LAS VEGAS - Golf in Sin City is about as low key and reserved as a mogul standing on top of his 50-story casino, a shooting fountain dancing to the music or a young woman asking if you want "a date" at 2 a.m. at the Aladdin's bar. If you're looking for subtleties, you're in the wrong place.
In Vegas golf, just like on Las Vegas Boulevard, it's all about the show. The more over-the-top-spectacular, the better, which can make for some very memorable days on the course.
Las Vegas golf does not carry the long tradition of some golf destinations. It's not going to have a run of courses on a bunch of fuddy-duddy architectural critics' lists.
But it's some of the most entertaining golf around.
Here's a look at the showstoppers of showstoppers, a top 10 of Las Vegas golf gleamed from talking to people in the travel industry, head pros, architects, and most important, regular golfers. These are all courses you can get on, whether you know Celine Dion or not.
• No. 1 - Wolf Creek Golf Club: It's something of an upset to be sure, with Shadow Creek and Cascata in the running. And it surely will annoy the Las Vegas courses to no end to see a track in its shadow town of Mesquite taking the top spot.
But Wolf Creek is that good.
Its views from towering tee boxes (16 of 18 holes boast elevated tees) onto a wonderland of canyons with no houses in sight make Wolf Creek unforgettable. Its shot-making chances - watching your ball fly, fly, fly off the tees, cutting the corner on a mountain, driving a par 4 - make Wolf Creek a blast. Its much more reasonable greens fees and low-key, big-service approach give Wolf Creek a clear edge over Shadow Creek.
• No. 2 - Shadow Creek remains Steve Wynn and Tom Fazio's greatest collaboration.
Some of mystique may have worn off over the years, but your wonder won't if you can easily part with the ridiculous $500 greens fee and hotel stay to play in this very fake, but very well done playground. The tunnel par 3 with flowers popping galore is one of those holes that stays with you.
• No. 3 - Paiute Wolf: This Pete Dye is as grueling, tormenting as you'd expect. It's also a great desert experience that caused our usually measured, no-bunk-tolerated Tim McDonald to describe it as "almost mystical."
Only about half an hour from The Strip, Wolf is clearly in its own world. The wind howls, often serving as Dye's torture assistant, whipping off the mountains and playing havoc with your shots.
"I've never been here when it hasn't blown," Dave Gilmore, a Wolf regular, said.
• No. 4 - Cascata: Long overshadowed by Shadow Creek, this $500 per round Rees Jones design creates lots of debate - both the underrated and overrated kind. There's a 418-foot waterfall, a 3,600-foot peak and flat-screen TVs on every clubhouse sink. Cascata should be no Vegas afterthought for the high-roller set.
• No. 5 - The Falls at Lake Las Vegas: The Nos. 12-14 stretch is enough to make this Tom Weiskopf design a must play on its own.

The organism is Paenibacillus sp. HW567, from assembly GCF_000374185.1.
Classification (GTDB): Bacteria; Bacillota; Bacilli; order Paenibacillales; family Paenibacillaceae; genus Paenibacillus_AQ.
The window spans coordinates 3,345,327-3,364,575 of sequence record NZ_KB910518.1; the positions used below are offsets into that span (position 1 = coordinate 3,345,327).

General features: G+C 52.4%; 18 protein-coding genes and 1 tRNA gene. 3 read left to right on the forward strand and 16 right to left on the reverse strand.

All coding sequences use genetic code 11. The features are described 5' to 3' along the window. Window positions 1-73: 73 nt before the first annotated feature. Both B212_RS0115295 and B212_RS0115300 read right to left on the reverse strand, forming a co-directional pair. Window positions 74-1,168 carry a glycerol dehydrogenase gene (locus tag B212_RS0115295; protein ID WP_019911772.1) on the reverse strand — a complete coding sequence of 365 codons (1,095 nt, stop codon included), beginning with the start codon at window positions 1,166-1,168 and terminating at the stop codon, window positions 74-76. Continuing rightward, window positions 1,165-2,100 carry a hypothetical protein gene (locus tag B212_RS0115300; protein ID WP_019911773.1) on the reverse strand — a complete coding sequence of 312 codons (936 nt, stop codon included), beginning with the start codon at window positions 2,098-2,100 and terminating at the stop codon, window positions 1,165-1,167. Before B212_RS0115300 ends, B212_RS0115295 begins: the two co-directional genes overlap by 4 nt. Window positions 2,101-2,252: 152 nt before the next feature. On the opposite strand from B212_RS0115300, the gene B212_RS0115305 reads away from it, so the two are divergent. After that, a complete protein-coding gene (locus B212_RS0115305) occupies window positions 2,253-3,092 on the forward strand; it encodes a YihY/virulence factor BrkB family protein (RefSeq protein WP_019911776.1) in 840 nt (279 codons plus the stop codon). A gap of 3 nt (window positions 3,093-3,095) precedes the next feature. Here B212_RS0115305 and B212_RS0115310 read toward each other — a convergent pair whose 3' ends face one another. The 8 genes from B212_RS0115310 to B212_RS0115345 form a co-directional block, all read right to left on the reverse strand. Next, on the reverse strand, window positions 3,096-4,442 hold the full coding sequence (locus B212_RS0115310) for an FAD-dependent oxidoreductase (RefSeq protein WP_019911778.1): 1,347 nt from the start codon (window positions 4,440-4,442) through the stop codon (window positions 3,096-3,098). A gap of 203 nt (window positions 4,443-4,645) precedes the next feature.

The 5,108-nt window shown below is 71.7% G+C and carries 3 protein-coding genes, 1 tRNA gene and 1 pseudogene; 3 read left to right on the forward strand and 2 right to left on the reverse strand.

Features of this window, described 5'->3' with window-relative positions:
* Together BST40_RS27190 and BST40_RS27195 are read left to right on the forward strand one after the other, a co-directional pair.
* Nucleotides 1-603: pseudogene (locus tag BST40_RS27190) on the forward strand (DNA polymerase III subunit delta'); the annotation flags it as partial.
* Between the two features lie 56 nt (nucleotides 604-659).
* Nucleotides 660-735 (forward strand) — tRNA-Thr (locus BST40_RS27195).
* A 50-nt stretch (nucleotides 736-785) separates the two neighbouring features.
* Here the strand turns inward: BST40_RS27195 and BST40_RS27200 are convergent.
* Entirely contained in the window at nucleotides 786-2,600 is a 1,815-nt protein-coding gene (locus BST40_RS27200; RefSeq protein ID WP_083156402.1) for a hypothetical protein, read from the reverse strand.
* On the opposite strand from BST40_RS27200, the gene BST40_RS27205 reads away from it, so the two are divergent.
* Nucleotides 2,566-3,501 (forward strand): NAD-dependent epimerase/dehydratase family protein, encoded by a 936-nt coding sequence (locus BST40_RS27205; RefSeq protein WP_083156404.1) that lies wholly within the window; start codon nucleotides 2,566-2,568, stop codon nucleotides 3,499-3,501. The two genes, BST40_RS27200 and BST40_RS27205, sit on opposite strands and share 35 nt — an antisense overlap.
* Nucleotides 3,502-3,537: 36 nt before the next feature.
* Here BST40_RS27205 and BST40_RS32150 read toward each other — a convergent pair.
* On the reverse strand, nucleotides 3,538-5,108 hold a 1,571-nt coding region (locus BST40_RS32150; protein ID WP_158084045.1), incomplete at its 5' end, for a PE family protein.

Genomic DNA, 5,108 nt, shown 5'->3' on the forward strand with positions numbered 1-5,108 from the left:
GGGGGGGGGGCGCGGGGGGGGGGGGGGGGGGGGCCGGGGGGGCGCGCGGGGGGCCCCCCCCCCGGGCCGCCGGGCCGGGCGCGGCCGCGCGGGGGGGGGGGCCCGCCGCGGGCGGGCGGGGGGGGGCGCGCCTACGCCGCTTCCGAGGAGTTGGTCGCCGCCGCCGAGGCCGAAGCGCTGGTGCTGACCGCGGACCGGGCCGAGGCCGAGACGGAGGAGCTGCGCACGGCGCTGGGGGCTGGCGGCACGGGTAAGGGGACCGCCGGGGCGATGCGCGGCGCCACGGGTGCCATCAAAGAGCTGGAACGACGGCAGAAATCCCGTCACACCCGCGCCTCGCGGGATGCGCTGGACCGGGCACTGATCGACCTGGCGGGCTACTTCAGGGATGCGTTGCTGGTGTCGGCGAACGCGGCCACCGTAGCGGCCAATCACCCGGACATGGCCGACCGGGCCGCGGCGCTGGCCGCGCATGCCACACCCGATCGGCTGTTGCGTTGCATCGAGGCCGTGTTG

These are three show-stopping holes with dramatic drops, devilishly windy fairways and tricky greens. Standing on the 13th tee of The Falls, looking down and down, you see all the possibilities in Sin City golf.
• No. 6 - Primm Valley Desert Course: Forty-five minutes out of town, near the California border, this Tom Fazio is striking desert golf without the houses. In a Vegas area where the beep, beep, beep of a backing up construction vehicle could serve as a community soundtrack, you won't find a quieter course than Primm Valley's Desert.
Fazio isn't as showy here as he is at Shadow Creek, but it's still a round where the fairways look even greener contrasted with the forced carry desert brush areas.
"I never knew the desert was so beautiful," golfer Michelle Shirkey said.
• No. 7 - TPC Canyons: The second hole is a desert island green. It almost appears to be floating in air with only steep canyon below. From there, it's off and running on a course that requires a lot of forced carries - and an extra reserve of nerve.
The service from an attentive staff pushes it up another notch. And it doesn't hurt that you could run into a PGA Tour player in town, working out something in his game, on the back, private range.
• No. 8 - Rio Secco: If your putter's balking, you want to keep on walking past Rio Secco. This Rees Jones design offers some great Vegas views (along with plenty of course-side houses), but it's the greens that will be the excitement or bane of your day. They could teach a graduate degree course in reading putts off these tricky greens.
Despite being consistently ranked among Vegas' best, Rio Secco earns its spot by continuing to try and improve. It recently flipped its nines to take on its pace of play problems and give it a unique finish with back-to-back par-5 holes.
• No. 9 - Revere at Anthem (Lexington Course): This is target golf with elevated greens and forced carries galore. Revere's Lexington is anything but an easy passage, but it does make for a memorable day.
The design team of Billy Casper and Greg Nash may seem out of place among the other names in the top 10, but they deliver here, managing to make the omnipresent houses not take away from the course.
• No. 10 - Bear's Best: It seems almost sacrilegious to put a replica course on a top 10 list, but this is Vegas. If a replica Eiffel Tower can attract tourists, why not a golf course with 18 Jack Nicklaus copy holes? Bear's Best draws snickers from some architects, but regular golfers love it as much for the attentive service and course conditions as any design gimmicks.
"Bear's Best is probably the greatest overall experience we've had on a course," said Josh Isadore, who comes to Vegas with a group of golfing buddies every year. "The guys are still talking about it."
February 27, 2006